“All this time,” he says smiling, “nobody’s given it to me that clearly.”
     Something about the way he says it—the humor and camaraderie—make me think of another parishioner whose father has just died. I also think of my friend, whose cancer has spread to her liver and whose kidneys have shut down. My friend has had buoyant energy all our adult lives, a big, crazy laugh, and fierce love for her daughter. Once she told me about her daughter’s head lice, maybe upon her return from camp, and about driving to the drug store for the special shampoo and vacuuming upholstery and washing sheets and throwing away pillows in doubled-up plastic bags and contemplating full-household baldness until we cried and choked. Now in the hospital she says: “How do you leave your baby?” and I know she’s not asking me, but asking herself and God and the entire universe full of life and loss.
     Daniel says that he feels God when he gives to others. I ask him to write it somewhere, wherever he feels it. He doesn’t move immediately, and he makes a slightly uncomfortable face that I’ve learned is evidence that he’s grappling with worship’s demands. Then he moves to Holy Spirit. It is Pentecost, after all.
     Six-year-old Elliot, with popcorn energy, has slipped into the hallway and is telling us that he cannot open the door. He has to open the door to say so. We smile and ask him to join us. When he comes, I ask him to write, too. He picks a deep red marker: the hole spert halps us to feel.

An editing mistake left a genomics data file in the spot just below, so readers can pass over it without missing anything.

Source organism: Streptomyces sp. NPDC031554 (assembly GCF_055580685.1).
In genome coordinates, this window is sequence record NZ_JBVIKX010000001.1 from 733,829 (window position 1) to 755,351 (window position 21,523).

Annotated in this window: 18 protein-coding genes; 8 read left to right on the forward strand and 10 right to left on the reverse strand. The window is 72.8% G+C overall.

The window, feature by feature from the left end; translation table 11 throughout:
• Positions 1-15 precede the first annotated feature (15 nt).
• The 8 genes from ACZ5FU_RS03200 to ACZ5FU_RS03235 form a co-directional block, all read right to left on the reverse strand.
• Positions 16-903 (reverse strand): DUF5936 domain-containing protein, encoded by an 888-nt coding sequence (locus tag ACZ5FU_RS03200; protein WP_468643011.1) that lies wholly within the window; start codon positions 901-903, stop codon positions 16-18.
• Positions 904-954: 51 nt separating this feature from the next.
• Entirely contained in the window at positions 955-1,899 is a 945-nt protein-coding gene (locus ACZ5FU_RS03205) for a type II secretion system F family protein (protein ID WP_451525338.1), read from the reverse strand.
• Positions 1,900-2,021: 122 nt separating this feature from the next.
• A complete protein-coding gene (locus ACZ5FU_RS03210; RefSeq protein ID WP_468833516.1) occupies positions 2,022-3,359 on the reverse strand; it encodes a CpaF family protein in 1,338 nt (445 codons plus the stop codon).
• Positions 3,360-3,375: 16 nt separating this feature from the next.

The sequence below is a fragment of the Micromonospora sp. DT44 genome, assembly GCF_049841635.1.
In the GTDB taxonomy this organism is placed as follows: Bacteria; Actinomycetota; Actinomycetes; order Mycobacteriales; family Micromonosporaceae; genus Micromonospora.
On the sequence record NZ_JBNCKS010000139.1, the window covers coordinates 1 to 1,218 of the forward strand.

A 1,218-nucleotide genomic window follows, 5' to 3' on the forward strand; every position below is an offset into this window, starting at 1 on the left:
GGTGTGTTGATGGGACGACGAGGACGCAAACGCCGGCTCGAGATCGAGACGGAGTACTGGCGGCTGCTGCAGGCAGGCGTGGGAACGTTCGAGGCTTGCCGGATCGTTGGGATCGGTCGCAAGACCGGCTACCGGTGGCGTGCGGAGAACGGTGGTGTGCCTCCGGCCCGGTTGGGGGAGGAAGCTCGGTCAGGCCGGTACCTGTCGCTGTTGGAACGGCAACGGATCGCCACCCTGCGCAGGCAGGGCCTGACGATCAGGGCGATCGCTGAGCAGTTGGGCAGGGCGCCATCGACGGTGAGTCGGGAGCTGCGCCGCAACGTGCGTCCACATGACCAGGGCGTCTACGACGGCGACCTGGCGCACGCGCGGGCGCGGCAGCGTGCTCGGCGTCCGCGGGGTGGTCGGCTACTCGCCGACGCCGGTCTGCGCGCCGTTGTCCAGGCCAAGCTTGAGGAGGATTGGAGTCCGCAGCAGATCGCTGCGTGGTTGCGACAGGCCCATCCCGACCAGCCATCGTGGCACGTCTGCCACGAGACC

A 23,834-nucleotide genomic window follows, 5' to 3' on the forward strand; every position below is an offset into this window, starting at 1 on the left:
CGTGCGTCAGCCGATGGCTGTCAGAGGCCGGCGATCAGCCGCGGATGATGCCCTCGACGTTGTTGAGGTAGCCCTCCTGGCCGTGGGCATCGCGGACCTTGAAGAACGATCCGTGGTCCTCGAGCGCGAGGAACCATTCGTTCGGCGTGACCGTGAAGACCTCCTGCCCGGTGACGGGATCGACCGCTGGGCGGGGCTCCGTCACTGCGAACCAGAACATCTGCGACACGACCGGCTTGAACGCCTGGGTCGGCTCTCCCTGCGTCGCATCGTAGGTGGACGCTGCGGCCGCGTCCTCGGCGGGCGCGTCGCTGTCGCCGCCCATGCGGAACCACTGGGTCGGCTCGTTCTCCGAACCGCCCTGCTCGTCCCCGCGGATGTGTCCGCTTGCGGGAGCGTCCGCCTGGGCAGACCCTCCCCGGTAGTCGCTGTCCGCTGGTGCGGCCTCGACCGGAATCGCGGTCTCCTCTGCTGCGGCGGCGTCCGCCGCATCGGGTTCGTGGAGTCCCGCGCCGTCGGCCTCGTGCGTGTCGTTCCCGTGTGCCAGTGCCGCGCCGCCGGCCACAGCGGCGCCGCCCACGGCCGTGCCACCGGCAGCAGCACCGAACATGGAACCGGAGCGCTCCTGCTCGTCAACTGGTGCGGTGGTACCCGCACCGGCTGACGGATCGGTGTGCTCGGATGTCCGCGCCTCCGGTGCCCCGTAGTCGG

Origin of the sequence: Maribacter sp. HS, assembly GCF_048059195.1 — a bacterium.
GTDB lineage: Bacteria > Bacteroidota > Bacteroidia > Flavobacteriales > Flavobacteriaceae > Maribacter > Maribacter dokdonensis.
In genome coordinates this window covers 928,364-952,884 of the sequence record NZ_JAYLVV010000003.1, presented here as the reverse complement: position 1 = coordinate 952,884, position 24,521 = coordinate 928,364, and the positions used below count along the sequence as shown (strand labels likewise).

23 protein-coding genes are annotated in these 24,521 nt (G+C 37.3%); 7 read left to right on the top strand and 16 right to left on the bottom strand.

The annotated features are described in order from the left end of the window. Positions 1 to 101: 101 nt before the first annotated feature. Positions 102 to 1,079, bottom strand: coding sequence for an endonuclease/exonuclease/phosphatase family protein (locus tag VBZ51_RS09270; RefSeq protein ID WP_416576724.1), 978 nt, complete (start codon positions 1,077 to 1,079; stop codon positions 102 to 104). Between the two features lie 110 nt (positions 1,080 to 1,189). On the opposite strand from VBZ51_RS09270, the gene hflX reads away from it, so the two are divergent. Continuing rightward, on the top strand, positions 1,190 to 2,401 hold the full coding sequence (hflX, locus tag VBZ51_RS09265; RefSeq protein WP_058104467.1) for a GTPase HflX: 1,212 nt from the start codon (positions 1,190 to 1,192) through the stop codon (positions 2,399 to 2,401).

L. Cary June 2011

Choosing a Blessing - our Church School class on January 30, 2011 
We read the Beatitudes today in our one-room schoolhouse, seven children from five to thirteen years old, and three adult women, including Parola Chery and, for the first time, Gail Branson, who’s joining us this winter. I took the introduction of the Sermon on the Mount from a Catholic Internet site. It reminded children of the harshness of life in Judea under the Roman empire, that more people were enslaved than free, that their lives were hard and mean and full of suffering, and that Jesus brought to them a radical glimpse into the mind of a God that privileged the poor over the powerful. As each child read one of the Beatitudes, we’d stop, try to understand, first actual words—meek, righteousness, persecute—then figurative language. Tefo’s eyes went wide when she repeated that she loved to think of being “hungry and thirsty” for righteousness. 
After communion, we returned to our loft and to the Beatitudes. They were to choose one to hold in their minds and say at night as they went to sleep. The idea was for them to find the blessing that they loved best, the one where Jesus spoke to them. Their choices suited them. Blessed are the meek; blessed are the peacemakers; blessed are you when people insult you…because of me; blessed are the pure in heart.
I hope that these times will be of use for them, like a take-out pack of worship. Maybe something will stay with them and bless them. They make me think as they read of how, when the chiropractor nudges a finger into the muscle right between my shoulder blades, the grief is released and floods through me. It’s the place where my last book came from. I choose my own verse: Blessed are those who mourn, for they will be comforted.

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church photo by Timothy Shepherd